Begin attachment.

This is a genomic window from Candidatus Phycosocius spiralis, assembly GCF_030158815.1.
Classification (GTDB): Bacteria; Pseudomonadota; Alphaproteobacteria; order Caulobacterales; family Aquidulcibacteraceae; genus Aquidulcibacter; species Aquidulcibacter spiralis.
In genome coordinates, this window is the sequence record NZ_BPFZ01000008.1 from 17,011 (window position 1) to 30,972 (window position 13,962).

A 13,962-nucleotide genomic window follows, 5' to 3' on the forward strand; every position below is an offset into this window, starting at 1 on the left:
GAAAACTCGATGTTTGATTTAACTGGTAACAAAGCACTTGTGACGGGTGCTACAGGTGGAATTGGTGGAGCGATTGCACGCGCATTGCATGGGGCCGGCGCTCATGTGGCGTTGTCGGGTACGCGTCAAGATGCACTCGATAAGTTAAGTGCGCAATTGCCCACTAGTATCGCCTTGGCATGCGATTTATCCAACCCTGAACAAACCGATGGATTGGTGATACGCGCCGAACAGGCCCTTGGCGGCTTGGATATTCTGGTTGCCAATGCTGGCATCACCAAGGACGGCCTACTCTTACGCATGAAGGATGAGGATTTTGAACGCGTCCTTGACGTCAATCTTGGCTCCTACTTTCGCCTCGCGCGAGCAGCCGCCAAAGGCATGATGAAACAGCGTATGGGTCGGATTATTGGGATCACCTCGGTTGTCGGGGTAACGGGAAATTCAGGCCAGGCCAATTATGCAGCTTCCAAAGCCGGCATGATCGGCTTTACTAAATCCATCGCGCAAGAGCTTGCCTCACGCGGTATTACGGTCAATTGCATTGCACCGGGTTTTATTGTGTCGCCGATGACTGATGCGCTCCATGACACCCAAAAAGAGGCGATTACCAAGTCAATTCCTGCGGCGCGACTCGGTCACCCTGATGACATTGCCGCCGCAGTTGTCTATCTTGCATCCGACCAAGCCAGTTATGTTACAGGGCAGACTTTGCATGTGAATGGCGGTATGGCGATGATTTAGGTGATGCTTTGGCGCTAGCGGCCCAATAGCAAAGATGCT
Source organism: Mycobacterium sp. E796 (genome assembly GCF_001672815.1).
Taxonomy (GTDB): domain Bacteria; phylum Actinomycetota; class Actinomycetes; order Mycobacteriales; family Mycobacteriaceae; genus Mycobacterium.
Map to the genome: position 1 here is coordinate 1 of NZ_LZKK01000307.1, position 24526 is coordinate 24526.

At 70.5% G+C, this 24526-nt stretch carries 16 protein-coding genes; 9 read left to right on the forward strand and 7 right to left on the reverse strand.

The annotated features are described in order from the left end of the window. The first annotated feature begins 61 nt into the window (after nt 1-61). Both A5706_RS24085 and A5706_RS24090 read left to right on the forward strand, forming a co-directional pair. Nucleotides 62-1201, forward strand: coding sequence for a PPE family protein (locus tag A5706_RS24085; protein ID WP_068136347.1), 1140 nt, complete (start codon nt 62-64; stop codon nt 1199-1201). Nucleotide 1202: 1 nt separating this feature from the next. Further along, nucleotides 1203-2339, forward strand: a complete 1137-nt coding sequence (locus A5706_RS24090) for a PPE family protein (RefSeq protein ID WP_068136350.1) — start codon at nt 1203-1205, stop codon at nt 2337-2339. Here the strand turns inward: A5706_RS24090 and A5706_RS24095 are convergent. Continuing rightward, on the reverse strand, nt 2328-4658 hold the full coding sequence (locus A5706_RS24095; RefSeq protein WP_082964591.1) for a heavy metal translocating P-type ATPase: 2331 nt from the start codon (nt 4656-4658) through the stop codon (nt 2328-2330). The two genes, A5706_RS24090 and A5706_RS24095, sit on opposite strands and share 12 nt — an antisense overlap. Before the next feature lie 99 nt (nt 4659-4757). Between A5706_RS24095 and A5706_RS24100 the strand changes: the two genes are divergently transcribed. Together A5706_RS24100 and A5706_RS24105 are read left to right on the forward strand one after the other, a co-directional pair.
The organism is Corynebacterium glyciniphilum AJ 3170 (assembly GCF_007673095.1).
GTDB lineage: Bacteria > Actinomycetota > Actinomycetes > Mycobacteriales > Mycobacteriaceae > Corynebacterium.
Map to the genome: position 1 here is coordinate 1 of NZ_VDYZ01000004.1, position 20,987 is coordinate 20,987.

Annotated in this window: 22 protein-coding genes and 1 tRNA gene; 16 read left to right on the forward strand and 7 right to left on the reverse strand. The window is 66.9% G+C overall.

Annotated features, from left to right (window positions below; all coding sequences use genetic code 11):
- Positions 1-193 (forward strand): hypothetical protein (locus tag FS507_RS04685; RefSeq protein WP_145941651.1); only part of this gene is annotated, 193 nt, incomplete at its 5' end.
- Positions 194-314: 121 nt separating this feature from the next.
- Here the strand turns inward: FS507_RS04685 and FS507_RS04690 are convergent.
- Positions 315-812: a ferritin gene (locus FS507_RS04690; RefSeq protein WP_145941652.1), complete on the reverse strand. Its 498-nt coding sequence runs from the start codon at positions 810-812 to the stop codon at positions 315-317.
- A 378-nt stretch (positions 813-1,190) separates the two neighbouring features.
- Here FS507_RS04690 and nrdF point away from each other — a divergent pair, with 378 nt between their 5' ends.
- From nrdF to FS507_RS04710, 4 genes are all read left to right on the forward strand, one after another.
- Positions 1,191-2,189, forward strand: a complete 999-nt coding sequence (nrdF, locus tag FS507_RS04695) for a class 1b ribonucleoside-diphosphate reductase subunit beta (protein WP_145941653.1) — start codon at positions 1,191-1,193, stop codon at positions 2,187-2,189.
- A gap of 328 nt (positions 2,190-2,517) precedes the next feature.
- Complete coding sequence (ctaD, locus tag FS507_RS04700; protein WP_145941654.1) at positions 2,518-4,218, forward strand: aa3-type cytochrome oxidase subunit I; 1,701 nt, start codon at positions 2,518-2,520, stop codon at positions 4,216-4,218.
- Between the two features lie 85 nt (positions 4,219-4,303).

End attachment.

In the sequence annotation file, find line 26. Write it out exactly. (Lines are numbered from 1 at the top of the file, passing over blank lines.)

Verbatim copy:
- Between the two features lie 85 nt (positions 4,219-4,303).